Research Paper: U.S. Military and Environmental Law

Pages: 23 (6165 words)  ·  Style: MLA  ·  Bibliography Sources: 8  ·  Level: College Senior  ·  Topic: Transportation - Environmental Issues  ·  Buy This Paper


[. . .] 3). Actually, "pollution from aircraft is currently less than 3% of the total environmental pollution" ("online guide," 2006). The Pentagon has been accused of creating five times more toxins that produced by the five major chemical companies in the U.S. ("sustainable development," 2002, p.3). The U.S. Military has been described s the largest single source of environmental pollution in the United States. In the decade following the publication of these statements, climate change has become a prominent issue with the potential to impact military operations. The armed forces have all released energy and environmental statements, established Websites, and participated in summits focused on the environment. Yet, as recently as 2008, as the Readiness and Range Preservation Initiative FY 2008 Defense Authorization proposal was released, the stance of the DOD was clearly one of protecting and extending existing exemptions to environmental laws.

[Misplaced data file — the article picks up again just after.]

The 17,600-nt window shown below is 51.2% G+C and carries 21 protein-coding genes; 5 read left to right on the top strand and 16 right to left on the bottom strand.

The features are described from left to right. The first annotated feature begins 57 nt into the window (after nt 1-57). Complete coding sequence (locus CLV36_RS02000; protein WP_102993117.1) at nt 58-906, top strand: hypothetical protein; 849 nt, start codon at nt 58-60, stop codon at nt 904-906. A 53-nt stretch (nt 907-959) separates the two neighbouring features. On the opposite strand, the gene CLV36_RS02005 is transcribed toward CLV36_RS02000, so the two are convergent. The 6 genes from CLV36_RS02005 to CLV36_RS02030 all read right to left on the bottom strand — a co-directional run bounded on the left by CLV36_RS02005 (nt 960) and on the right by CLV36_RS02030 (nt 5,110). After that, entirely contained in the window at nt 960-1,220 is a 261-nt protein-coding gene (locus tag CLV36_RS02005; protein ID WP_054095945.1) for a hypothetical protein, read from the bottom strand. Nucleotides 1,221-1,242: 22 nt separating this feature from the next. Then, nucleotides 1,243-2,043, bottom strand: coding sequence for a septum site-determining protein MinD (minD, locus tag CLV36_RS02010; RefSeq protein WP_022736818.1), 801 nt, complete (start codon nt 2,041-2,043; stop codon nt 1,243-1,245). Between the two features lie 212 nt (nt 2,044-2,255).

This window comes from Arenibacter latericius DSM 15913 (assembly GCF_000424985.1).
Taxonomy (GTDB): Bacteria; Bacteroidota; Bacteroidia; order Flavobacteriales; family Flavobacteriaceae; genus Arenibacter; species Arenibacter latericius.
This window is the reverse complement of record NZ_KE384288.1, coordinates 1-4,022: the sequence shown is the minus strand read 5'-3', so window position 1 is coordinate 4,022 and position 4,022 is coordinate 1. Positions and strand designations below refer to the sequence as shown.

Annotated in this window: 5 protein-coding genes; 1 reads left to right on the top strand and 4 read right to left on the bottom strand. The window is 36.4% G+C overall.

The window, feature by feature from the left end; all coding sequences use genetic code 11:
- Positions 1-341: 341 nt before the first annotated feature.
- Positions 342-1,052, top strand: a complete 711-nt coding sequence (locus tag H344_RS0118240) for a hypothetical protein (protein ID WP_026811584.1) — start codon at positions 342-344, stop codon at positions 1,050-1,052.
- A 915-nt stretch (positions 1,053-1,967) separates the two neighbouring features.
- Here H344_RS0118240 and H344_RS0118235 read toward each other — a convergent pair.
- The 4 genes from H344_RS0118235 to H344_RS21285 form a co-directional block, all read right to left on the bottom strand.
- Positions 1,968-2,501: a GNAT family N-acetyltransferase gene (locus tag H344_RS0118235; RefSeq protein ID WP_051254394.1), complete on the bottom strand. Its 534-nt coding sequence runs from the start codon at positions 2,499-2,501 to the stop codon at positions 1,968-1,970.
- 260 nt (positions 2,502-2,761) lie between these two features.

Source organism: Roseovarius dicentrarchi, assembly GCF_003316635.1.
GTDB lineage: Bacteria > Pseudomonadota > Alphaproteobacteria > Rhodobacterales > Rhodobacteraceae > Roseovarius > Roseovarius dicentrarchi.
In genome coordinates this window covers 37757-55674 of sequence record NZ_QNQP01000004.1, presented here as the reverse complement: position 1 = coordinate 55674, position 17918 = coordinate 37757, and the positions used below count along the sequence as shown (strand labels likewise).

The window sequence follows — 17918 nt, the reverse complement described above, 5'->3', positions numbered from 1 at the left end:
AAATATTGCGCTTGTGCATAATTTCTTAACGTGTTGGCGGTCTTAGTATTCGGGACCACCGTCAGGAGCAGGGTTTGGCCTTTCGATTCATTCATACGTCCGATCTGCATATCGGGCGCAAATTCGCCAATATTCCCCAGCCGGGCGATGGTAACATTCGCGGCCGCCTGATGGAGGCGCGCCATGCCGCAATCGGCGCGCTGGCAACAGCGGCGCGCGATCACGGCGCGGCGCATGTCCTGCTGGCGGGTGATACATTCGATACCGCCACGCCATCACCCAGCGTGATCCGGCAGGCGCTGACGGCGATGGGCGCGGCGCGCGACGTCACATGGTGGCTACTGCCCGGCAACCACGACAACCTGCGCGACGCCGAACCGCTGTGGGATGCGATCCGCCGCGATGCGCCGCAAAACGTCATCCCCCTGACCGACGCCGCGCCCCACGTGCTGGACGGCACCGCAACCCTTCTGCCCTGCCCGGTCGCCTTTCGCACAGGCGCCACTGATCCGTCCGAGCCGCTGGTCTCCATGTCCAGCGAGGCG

The types of waste produced by military are various, as are the methods of disposal. A great many of the military installations closed by DOD and transferred out of their jurisdiction are part of the Superfund cleanup efforts. Not all Base Realignment and Closure (BRAC) installations are subject to Superfund cleanup. There are currently 34 BRAC installations listed on the Superfund National Priority List (NPL) where extensive site cleanup is occurring. "Many areas of contamination at these installations are the result of decades of Department of Defense (DoD) use and operation. Principle types of contaminants includes: heavy metals, solvents, volatile organic compounds, and military munitions" ("FAQ about BRAC," 2006).

The immediate and long-term environmental effects of a military base in the surrounding area are dependent on the presence and degree of contamination. When a military BRAC property is closed and transferred by a DOD service, any remaining solid waste or groundwater contaminant fall under the EPA's Comprehensive Environmental Response, Compensation, and Liability Act (CERCLA). According to the CERCLA, solid waste left on military property after is has been designated as not operational, and assuming the use of the property has been duly restricted, a review must be conducted. Every five years, the cleanup review will be carried out to determine if the cleanup remedy has been adequate to protect the environment and human health ("FAQ about BRAC," 2006).